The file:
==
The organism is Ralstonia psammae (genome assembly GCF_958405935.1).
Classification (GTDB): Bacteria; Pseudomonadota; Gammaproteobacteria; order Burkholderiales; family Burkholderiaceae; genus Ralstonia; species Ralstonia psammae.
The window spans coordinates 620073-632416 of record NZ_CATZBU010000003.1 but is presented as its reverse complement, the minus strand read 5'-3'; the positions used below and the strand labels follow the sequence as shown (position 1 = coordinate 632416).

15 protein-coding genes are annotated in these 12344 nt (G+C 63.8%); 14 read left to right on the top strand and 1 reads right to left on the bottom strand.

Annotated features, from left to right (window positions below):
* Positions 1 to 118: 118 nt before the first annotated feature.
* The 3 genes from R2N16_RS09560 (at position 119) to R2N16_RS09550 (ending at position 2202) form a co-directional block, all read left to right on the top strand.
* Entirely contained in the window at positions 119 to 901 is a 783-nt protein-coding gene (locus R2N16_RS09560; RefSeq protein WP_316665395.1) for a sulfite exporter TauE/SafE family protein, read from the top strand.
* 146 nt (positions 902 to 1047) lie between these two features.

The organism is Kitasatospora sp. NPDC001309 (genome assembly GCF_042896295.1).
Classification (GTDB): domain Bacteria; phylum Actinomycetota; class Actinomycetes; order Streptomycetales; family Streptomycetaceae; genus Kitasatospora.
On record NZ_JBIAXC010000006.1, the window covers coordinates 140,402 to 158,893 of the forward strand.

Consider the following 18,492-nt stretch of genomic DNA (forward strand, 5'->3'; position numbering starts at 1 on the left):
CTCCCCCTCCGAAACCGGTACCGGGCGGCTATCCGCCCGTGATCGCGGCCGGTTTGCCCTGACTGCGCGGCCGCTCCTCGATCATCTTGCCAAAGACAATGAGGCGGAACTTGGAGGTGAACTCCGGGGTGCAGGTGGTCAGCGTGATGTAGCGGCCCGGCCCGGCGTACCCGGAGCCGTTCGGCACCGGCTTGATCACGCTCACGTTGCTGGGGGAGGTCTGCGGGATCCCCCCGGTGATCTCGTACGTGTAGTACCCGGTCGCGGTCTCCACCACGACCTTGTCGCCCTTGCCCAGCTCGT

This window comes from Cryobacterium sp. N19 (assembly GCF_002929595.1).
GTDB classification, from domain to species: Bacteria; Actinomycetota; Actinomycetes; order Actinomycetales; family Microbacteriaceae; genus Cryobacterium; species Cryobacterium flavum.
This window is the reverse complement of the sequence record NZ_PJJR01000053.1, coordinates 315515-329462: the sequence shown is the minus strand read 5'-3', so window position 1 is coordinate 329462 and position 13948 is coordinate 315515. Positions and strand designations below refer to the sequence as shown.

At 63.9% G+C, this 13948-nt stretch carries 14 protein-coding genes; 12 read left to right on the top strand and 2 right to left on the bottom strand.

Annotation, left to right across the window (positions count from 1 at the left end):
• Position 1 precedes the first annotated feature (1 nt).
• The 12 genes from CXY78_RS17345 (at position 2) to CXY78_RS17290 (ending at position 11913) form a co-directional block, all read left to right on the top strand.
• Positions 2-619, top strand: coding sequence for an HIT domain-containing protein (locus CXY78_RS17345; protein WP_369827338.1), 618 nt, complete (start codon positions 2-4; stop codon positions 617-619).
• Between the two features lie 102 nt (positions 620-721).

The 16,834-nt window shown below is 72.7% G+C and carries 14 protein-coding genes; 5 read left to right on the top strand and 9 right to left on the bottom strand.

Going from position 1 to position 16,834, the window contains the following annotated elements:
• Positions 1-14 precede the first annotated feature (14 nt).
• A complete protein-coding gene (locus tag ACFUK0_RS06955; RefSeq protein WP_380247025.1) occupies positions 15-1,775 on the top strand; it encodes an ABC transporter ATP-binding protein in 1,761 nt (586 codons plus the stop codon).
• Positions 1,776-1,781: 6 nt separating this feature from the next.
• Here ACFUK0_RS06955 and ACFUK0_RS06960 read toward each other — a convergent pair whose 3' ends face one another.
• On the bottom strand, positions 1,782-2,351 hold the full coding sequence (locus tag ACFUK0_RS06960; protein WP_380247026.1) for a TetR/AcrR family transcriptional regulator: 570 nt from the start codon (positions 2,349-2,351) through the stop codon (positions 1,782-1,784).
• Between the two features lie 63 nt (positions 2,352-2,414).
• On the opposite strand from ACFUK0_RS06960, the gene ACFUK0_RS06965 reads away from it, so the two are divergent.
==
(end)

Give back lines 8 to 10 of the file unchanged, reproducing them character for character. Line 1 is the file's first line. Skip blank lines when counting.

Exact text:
* Entirely contained in the window at positions 119 to 901 is a 783-nt protein-coding gene (locus R2N16_RS09560; RefSeq protein WP_316665395.1) for a sulfite exporter TauE/SafE family protein, read from the top strand.
* 146 nt (positions 902 to 1047) lie between these two features.

The organism is Kitasatospora sp. NPDC001309 (genome assembly GCF_042896295.1).